I've just decided that red meat is kind of disgusting. It's not for me. You guys . . . you go ahead, cut the meat, gnaw at the bone, lick up the blood . . . I mean the juice on your plate.

     I don't mind. But for me, please pass the potatoes.

     Meanwhile, my daughter is now grown up, and she no longer subjects us to her self-righteous lectures about meat when she comes over for dinner. Indeed, she's softened her vegetarian stance -- I've seen her nibble on a piece of fish or take a bite of beef.

     Last time she was here she drove me over to the mall. There, on the floor of the back seat of her car, was an empty cardboard carton from McDonald's. You guessed it. McNuggets.

12 comments:

Olga said...

I am a sometimes vegetarian, an almost veetarian, whatever. I actually prefer grains and vegetables, but sometimes I just get tired of having to cook two different meals.

Dr. Kathy McCoy said...

I'm with you, Tom -- a semi-vegetarian, aspiring to become totally vegetarian with the possible exception of fish. But I don't say anything about it around here -- not to eat red meat in this area is total heresy!

Stephen Hayes said...

Lots of young people go through an experimental stage, but like your daughter they grow out of it.

June said...

Since Husband's heart attack we've been way closer to vegetarianism, and further from MEAT than ever before.
It's easy in these warm months . . . so much wonderful fresh vegetable food to be had. I wonder how we'll do when it's cold beef stew in the crockpot weather.

schmidleysscribblins,wordpress.com said...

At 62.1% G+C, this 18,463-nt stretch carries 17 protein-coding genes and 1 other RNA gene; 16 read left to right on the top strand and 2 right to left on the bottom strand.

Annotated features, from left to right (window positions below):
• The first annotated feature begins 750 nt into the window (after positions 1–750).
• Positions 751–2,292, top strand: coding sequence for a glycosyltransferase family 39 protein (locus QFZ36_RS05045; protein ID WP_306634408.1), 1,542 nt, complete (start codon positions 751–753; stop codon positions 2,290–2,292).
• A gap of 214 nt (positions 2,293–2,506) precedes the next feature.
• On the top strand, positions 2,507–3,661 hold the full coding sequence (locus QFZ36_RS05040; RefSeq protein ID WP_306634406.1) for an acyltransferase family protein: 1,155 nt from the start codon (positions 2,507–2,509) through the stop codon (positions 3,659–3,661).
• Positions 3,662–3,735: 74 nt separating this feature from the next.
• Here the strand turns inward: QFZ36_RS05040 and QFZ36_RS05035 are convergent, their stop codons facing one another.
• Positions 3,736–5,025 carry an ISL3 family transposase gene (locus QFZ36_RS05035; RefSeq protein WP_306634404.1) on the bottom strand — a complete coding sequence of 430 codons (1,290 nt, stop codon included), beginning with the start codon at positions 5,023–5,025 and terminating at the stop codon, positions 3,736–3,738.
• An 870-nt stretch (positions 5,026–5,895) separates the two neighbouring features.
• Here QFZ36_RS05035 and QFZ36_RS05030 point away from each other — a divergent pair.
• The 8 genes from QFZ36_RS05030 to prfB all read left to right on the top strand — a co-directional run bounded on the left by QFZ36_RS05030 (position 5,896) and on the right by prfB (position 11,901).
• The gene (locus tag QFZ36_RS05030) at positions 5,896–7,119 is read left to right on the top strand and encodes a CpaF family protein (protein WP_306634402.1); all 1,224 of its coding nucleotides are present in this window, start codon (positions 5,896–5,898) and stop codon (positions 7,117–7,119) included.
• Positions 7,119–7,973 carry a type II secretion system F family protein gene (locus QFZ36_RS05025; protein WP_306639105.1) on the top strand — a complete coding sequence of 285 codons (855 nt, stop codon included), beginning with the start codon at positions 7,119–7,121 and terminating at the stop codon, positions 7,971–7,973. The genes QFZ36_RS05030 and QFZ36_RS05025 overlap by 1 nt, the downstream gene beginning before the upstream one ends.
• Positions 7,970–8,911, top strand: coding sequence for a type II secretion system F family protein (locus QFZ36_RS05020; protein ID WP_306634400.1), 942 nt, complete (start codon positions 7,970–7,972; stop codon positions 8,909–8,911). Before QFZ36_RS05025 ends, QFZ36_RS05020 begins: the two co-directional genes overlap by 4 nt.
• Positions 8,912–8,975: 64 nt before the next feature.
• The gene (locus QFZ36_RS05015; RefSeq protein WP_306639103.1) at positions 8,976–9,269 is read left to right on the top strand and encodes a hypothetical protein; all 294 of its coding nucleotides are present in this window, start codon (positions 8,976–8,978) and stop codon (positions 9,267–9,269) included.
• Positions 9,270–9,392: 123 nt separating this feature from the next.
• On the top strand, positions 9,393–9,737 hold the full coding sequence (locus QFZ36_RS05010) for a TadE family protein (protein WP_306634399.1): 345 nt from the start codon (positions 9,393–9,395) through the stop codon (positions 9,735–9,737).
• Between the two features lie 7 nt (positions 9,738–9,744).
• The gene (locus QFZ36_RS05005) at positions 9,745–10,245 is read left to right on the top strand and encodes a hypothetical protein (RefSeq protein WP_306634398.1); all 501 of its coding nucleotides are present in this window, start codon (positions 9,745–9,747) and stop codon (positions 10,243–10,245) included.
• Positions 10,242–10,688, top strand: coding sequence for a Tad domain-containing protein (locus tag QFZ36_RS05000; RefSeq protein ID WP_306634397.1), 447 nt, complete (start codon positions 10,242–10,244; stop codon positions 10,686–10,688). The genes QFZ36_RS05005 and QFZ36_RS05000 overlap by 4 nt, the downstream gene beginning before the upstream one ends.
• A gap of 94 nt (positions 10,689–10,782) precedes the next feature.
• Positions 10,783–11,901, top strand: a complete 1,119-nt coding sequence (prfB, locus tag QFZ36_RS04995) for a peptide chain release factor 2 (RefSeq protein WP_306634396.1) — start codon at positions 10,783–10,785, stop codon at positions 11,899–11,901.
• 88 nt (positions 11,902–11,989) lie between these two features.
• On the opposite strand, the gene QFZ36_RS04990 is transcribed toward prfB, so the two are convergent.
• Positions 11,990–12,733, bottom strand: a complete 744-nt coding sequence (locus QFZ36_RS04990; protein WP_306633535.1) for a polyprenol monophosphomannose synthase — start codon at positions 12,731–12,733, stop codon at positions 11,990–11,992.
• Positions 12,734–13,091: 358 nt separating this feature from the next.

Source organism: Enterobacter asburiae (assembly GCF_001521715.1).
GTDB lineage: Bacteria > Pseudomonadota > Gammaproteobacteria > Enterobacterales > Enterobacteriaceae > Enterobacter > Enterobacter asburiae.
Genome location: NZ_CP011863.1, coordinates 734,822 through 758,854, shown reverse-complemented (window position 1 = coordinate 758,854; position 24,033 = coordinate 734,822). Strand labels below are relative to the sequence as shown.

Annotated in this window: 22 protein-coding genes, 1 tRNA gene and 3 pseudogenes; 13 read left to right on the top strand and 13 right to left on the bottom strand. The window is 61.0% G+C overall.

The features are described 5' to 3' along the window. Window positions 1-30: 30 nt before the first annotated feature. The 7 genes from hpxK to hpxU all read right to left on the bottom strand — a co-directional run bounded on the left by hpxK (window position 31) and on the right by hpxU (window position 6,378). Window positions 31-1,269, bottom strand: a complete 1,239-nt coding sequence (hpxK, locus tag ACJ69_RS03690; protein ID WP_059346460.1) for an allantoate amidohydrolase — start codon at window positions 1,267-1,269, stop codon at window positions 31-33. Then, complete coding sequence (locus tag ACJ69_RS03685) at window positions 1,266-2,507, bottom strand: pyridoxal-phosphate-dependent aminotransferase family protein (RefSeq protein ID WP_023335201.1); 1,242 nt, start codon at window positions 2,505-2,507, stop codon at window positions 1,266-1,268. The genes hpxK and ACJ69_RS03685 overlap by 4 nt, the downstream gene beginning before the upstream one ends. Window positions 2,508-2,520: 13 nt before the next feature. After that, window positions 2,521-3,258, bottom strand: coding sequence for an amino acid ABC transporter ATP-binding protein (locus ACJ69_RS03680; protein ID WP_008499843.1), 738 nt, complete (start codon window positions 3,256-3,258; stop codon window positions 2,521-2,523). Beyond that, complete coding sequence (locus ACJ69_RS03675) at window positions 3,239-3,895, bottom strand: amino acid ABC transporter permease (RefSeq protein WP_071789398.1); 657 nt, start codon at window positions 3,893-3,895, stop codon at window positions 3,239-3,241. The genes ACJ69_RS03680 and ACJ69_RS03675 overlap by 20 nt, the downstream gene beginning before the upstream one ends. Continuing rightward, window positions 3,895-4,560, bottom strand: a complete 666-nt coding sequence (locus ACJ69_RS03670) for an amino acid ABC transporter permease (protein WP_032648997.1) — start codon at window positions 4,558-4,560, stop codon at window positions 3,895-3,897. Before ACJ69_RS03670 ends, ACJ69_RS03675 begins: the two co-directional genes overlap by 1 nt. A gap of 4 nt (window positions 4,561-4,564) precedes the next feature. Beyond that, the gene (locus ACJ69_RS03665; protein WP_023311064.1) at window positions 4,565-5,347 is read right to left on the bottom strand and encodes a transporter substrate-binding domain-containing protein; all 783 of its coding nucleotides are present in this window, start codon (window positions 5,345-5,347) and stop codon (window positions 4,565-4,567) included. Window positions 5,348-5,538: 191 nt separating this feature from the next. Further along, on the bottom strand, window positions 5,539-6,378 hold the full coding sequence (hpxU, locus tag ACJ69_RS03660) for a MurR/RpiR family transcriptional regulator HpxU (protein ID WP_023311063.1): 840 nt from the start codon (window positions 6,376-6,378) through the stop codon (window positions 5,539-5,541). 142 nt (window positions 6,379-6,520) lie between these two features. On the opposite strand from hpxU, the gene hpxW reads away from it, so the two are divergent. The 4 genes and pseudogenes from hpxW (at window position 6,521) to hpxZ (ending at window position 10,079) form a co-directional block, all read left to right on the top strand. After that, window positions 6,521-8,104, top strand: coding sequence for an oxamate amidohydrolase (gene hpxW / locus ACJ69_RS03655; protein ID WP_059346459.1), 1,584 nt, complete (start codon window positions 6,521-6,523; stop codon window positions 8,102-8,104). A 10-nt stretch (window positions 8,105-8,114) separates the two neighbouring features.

I'm on the Weight Watcher diet and can eat anything I want as long as I stay within my allotted points. A slice of bacon is one point and an egg 3-4 depending. We eat mostly Kosher bacon (??) but lately, I bought bacon from my granddaughter who works on a meat-producing farm here in VA.

We don't eat much red meat at all, being mostly chicken and fish people. Dianne

Mac n' Janet said...

I'm an omnivore and though I wish animals were brought to market in a more humane way I still plan on eating them. I make no apologies.

Arkansas Patti said...

I tend to go back and forth, sometimes strick then others kind of wishywashy. Red meat is almost completely gone from my table, chicken has been reduced. I do eat porkloin on occasion. I eat a lot of fake, soy based meat and turkey.
Funny about the McNuggets.

Catch Her in the Wry said...

Humans have front canine teeth for a reason - to tear meat. Your mouth is made for ripping into meat and chewing. I haven't seen a vegetarian yet who would file down their canine teeth so they can grind plant based foods better.

The healthy thing is to just eat meat in moderation like everything else.

Linda Myers said...

After six weeks on a no-meat, no-dairy, no-fat diet, we're setting into a more normal way. Lots of fruits and vegetables, no dairy except occasional cheese, small portions of meat. Works for us!

Dick Klade said...

I am amused by another delightfully written post, but not quite converted.

QwkDrw said...

There may be health benefits that come from not eating a lot, or any, red meat. To me, this is more important than some politically correct group-think logic

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naomi dagen bloom said...

Wandered over from your comment at TimeGoesBy to find your evenly-considered post. Without saying so directly, you make an excellent case for the possibility of change in older lives. We can use more credit for that--thanks.